Washington If the uninsured were a political lobbying group, they’d have more members than AARP. The National Mall couldn’t hold them if they decided to march on Washington.
But going without health insurance is still seen as a personal issue, a misfortune for many and a choice for some. People who lose coverage often struggle alone instead of turning their frustration into political action.
Illegal immigrants rallied in Washington during past immigration debates, but the uninsured linger in the background as Congress struggles with a health care overhaul that seems to have the best odds in years of passing.
That isolation could have profound repercussions.
Lawmakers already face tough choices to come up with the hundreds of billions it would cost to guarantee coverage for all. The lack of a vocal constituency won’t help. Congress might decide to cover the uninsured slowly, in stages.
The uninsured “do not provide political benefit for the aid you give them,” said Robert Blendon, a professor of health policy and political analysis at the Harvard School of Public Health. “That’s one of the dilemmas in getting all this money. If I’m in Congress, and I help out farmers, they’ll help me out politically. But if I help out the uninsured, they are not likely to help members of Congress get re-elected.”
The number of uninsured has grown to an estimated 50 million people because of the recession. Even so, advocates in the halls of Congress are rarely the uninsured themselves. The most visible are groups that represent people who have insurance, usually union members and older people. In the last election, only 10 percent of registered voters said they were uninsured.
The grass-roots group Health Care for America Now plans to bring as many as 15,000 people to Washington this year to lobby Congress for guaranteed coverage. Campaign director Richard Kirsch expects most to have health insurance.
“We would never want to organize the uninsured by themselves because Americans see the problem as affordability, and that is the key thing,” he said.
Besides, added Kirsch, the uninsured are too busy scrambling to make ends meet. Many are self-employed; others are holding two or three part-time jobs. “They may not have a lot of time to be activists,” he said.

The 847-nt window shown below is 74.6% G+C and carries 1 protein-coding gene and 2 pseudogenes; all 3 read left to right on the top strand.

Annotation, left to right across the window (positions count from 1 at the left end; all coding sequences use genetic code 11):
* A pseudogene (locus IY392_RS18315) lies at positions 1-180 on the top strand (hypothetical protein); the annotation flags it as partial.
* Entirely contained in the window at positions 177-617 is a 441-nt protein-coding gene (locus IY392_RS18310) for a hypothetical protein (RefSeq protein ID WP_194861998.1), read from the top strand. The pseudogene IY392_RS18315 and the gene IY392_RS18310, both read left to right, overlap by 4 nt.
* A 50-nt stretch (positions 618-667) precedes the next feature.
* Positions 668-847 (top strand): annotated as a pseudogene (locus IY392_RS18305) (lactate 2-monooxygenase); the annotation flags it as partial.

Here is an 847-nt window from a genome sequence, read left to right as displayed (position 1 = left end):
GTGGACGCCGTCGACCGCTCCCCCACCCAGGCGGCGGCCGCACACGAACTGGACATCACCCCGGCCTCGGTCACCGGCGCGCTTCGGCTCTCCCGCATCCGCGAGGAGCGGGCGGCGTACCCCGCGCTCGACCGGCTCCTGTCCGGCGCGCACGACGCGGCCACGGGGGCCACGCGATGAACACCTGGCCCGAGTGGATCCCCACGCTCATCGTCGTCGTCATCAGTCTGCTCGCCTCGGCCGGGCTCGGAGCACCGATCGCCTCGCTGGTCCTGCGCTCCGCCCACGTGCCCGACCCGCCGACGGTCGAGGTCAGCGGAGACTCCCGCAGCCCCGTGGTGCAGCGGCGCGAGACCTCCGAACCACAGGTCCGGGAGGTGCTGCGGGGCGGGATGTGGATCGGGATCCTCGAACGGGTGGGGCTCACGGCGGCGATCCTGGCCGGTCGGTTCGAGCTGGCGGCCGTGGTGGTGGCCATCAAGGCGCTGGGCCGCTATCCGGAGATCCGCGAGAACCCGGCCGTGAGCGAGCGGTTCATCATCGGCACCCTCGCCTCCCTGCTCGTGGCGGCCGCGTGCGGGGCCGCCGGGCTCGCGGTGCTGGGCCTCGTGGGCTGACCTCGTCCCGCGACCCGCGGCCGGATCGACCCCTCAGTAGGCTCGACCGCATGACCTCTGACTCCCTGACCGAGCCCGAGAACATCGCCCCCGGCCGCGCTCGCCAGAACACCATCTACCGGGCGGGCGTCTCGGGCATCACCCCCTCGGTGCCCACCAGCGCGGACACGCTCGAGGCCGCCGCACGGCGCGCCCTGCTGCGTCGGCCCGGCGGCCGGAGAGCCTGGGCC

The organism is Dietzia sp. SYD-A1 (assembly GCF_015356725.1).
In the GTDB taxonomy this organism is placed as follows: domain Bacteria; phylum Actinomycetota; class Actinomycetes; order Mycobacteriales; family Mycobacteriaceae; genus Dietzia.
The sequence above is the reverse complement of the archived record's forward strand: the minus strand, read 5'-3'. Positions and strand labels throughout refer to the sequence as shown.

Vicki and Lyle White of Summerfield, Fla., know about such predicaments. They lost their health insurance because Lyle had to retire early after a heart attack left him unable to do his job as a custodian at Disney World. Vicki, 60, sells real estate. Her income has plunged due to the housing collapse.
“We didn’t realize that after he had the heart attack no one would want to insure him,” said Vicki. The one bright spot is that Lyle, 64, has qualified for Medicare disability benefits and expects to be getting his card in July.
But for now, the Whites have to pay out of pocket for Lyle’s visits to the cardiologist and his medications. The bills came to about $5,000 last year. That put a strain on their limited budget because they are still making payments on their house and car.
“I never thought when we got to this age that we would be in such a mess,” said Vicki, who has been married to Lyle for 43 years. “We didn’t think we would have a heart attack and it would change our life forever.”
While her own health is “pretty good,” Vicki said she suffers chronic sinus infections and hasn’t had a checkup since 2007. “I have just learned to live with it,” she said.
The Whites’ example shows how the lack of guaranteed health care access undermines middle-class families and puts them at risk, but that many of the uninsured eventually do find coverage. Lyle White has qualified for Medicare, even if the couple must still find a plan for Vicki.
Research shows that nearly half of those who lose coverage find other health insurance in four months or less. That may be another reason the uninsured have not organized an advocacy group.